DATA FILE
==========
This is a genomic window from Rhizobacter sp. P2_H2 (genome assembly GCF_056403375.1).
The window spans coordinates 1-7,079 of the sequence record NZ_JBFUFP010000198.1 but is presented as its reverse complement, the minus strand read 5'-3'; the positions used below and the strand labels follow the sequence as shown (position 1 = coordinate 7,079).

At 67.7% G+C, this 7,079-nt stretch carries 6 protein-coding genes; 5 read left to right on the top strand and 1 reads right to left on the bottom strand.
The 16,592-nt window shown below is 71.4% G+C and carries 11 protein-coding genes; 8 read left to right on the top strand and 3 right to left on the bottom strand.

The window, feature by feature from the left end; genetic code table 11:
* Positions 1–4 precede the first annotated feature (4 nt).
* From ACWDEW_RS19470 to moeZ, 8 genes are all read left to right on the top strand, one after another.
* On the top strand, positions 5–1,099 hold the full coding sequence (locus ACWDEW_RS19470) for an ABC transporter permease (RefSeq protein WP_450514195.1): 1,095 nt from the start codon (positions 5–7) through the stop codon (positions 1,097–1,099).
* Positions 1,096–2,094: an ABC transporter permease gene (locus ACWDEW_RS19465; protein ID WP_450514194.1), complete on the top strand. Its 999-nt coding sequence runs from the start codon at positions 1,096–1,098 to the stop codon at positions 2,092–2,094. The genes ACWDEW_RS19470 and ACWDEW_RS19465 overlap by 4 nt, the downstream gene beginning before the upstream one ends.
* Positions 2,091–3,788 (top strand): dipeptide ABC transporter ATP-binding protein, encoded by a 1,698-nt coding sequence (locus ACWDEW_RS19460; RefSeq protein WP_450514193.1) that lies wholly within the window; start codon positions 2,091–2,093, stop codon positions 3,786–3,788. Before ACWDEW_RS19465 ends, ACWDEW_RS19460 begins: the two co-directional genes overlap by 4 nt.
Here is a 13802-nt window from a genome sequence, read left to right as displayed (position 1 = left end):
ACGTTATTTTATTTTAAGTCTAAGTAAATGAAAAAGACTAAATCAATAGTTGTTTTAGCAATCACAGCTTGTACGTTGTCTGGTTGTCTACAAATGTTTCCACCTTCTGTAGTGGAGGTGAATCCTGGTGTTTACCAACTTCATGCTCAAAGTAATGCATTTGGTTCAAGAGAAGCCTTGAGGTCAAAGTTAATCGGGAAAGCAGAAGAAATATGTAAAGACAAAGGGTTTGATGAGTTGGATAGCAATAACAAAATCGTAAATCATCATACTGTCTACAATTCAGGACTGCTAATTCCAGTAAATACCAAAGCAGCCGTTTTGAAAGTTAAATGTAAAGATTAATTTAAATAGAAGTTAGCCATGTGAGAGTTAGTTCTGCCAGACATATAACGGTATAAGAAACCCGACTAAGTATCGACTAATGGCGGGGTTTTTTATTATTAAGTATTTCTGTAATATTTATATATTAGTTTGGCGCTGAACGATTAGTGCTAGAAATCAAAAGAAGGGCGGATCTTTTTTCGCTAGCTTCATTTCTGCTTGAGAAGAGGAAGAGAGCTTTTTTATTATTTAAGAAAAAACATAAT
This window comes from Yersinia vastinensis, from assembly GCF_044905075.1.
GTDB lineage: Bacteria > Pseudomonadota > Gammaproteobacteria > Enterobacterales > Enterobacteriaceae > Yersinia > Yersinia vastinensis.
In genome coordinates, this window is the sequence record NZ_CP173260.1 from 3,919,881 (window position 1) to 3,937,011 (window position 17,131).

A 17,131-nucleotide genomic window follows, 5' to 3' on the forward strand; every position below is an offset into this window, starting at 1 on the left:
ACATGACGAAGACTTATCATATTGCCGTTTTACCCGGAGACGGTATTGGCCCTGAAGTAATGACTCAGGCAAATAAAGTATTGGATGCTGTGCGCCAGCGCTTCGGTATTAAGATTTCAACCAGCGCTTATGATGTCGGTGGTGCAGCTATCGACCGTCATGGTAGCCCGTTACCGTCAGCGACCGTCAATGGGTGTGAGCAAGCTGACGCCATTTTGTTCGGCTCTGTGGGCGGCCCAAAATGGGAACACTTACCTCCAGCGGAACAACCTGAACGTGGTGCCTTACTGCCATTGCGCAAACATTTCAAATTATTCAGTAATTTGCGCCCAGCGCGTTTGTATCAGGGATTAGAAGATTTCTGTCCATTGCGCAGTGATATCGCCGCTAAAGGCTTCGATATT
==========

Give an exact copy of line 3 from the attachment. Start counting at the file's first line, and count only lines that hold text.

At 67.7% G+C, this 7,079-nt stretch carries 6 protein-coding genes; 5 read left to right on the top strand and 1 reads right to left on the bottom strand.